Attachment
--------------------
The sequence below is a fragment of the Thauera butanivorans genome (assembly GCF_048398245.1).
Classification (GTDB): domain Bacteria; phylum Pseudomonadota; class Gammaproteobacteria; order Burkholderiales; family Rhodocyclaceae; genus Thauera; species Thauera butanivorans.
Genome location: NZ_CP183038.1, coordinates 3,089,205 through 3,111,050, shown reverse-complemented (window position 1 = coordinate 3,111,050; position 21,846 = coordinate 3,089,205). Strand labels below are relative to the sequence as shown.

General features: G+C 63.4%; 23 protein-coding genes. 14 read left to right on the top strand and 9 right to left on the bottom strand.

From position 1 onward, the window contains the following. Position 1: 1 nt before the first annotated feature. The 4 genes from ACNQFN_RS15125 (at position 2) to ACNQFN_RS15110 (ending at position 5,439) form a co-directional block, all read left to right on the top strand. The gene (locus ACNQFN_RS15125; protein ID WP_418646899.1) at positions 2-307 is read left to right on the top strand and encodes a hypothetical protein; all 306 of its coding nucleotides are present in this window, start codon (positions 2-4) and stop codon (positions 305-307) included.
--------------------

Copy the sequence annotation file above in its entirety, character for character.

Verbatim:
The sequence below is a fragment of the Thauera butanivorans genome (assembly GCF_048398245.1).
Classification (GTDB): domain Bacteria; phylum Pseudomonadota; class Gammaproteobacteria; order Burkholderiales; family Rhodocyclaceae; genus Thauera; species Thauera butanivorans.
Genome location: NZ_CP183038.1, coordinates 3,089,205 through 3,111,050, shown reverse-complemented (window position 1 = coordinate 3,111,050; position 21,846 = coordinate 3,089,205). Strand labels below are relative to the sequence as shown.

General features: G+C 63.4%; 23 protein-coding genes. 14 read left to right on the top strand and 9 right to left on the bottom strand.

From position 1 onward, the window contains the following. Position 1: 1 nt before the first annotated feature. The 4 genes from ACNQFN_RS15125 (at position 2) to ACNQFN_RS15110 (ending at position 5,439) form a co-directional block, all read left to right on the top strand. The gene (locus ACNQFN_RS15125; protein ID WP_418646899.1) at positions 2-307 is read left to right on the top strand and encodes a hypothetical protein; all 306 of its coding nucleotides are present in this window, start codon (positions 2-4) and stop codon (positions 305-307) included.